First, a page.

Solitary mind: The company I keep

Solitary mind: The company I keep

Another day in lockdown.

Recently, I changed from my ‘around-the-house’ tracksuit pants into my ‘good’ tracksuit pants and put on a bra beneath my top and ambled off to the supermarket, incorporating my permitted hour of daily exercise with some essential shopping.

The little pot plant I bought, alongside the bread and juice, was not essential. Nor was it particularly beautiful or glamorous or exotic. It was small – easy to carry home – and affordable. It was nice.

I bore it back to my place in triumph and wondered why I felt so pleased with it. Was my life now so lacking in novelty that a cheap pot plant stood out as the highlight of my month?

The little green thing sits in front of me at my table while I write this. I still like it. I think it looks cheerful. My landlords are nice people, but they won’t allow me to keep a pet. That’s a shame because – oh! – how I long for a cat right now.

I live alone, which I treasure for its quiet and autonomy, but I always knew that lockdown would be a challenge for those of us living alone. The only other humans I see every day are those at a distance, masked, on my daily walk. For the other 23 hours I must content myself with pixelated images on a few Zoom calls for work or voices piping out of a phone. My bungalow does not have a socket for my TV aerial to plug into, so I can’t even access the outside world on the small screen. My remaining connection to the community is via Twitter, along with the odd work email. And while Twitter certainly giveth in the form of gifs, images, links to articles, and threads – ranging from the nerdy to the erudite – it taketh away in the form of snark and wild-eyed misinformation campaigns against the public health messages that are keeping most of us safe and driving the numbers of infections down. I don’t know which is more shocking – the recklessness, bordering on nihilism, with which some people want us to fling open our doors, tear off our masks, and cram ourselves back into malls and shopping centres, or the fact that this is being driven by an unholy union of the lunatic fringe, some parts of the mainstream media, and the major political party in opposition. So, right now, my connection into a world of digitised chatter and current updates comes at the cost of me feeling safe.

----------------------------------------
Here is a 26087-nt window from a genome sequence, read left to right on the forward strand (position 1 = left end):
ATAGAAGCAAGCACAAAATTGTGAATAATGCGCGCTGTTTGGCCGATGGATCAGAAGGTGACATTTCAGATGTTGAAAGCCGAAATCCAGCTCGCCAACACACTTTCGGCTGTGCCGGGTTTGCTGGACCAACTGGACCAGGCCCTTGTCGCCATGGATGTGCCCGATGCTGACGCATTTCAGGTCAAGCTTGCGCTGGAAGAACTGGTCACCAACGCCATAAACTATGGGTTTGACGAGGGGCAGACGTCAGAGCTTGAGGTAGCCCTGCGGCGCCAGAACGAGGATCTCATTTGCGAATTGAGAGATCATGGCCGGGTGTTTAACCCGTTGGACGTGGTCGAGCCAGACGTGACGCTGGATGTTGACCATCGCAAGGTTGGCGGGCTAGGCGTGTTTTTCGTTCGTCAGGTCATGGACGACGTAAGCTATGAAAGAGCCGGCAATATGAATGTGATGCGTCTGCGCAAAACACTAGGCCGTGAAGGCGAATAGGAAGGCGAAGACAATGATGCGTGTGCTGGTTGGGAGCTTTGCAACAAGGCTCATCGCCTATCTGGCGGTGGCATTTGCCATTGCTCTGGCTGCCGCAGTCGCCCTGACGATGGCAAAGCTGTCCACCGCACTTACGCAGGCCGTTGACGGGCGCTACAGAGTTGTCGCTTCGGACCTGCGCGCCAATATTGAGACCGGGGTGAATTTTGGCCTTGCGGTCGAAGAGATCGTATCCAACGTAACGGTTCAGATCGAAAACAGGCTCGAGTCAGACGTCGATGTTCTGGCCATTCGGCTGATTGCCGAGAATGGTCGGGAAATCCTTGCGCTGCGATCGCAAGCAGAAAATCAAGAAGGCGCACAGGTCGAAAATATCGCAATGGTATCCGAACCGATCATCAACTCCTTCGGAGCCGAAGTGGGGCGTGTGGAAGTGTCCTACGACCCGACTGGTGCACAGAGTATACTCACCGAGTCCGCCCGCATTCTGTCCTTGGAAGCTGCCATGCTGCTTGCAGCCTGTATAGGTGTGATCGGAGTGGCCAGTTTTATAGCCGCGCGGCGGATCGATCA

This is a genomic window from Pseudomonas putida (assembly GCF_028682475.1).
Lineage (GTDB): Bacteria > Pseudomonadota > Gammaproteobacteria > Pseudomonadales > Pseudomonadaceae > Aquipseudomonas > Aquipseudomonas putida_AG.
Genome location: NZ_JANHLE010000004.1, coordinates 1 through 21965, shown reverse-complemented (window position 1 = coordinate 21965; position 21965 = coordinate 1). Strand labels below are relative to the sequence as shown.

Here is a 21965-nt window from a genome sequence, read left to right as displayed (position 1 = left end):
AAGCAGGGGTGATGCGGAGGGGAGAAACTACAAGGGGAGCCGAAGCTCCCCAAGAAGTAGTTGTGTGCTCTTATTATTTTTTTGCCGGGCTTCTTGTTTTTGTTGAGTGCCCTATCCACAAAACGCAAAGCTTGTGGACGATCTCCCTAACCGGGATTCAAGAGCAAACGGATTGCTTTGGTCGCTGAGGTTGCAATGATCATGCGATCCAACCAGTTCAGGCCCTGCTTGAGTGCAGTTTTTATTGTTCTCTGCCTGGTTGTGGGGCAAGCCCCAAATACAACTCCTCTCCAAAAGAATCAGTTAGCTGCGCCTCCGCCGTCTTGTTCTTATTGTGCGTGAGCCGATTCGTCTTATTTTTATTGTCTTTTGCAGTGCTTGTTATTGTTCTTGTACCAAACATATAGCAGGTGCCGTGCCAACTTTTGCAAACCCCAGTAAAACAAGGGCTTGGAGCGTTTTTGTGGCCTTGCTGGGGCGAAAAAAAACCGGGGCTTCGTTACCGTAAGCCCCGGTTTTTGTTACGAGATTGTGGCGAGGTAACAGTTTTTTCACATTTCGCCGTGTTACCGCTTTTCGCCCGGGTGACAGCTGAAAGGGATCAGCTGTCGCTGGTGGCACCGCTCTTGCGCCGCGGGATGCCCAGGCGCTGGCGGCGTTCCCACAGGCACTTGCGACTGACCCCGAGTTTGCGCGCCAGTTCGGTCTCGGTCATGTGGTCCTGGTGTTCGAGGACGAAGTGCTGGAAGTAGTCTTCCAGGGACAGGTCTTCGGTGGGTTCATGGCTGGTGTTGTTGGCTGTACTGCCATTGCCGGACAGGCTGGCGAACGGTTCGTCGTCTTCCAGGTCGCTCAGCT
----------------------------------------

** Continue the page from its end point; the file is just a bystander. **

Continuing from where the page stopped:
So, it’s just me, my lonely and alone mind, and my little plant. In the absence of cats and people, I think I just bought it to have another living thing with me in my home.

Pot of Geraniums Paul Cezanne
Pot of Geraniums by Paul Cezanne

But at least I support lockdown and feel I understand the rationale behind it. I wonder what drives the loonies, the intemperate trolls railing against lockdown rules. I mean, why throw a tantrum over wearing a mask? I suspect that what is confronting for people right now is the idea that while ‘risk’ is out there in the form of the virus, every single individual one of us is also a risk factor, a potential source of contagion – resulting in damage or death – for others. While the more sober thinkers in our society undertake to mitigate themselves as a walking-talking source of risk, weaker minds choose to be offended at the idea that they are the yuck factor and, subsequently, project and perform.

As the weight of my solitude presses in on my mind – sometimes enjoyed, sometimes dreaded, often just tolerated – I wonder how peculiar have I become in the last few months? Lockdown has constrained my physical ability to roam, and my solitary existence means that I have almost complete freedom to indulge my whims in the privacy of the home in which I must stay put.

How strange have I become? There’s no one around to tell me, except for my little plant, and it does not do feedback well.

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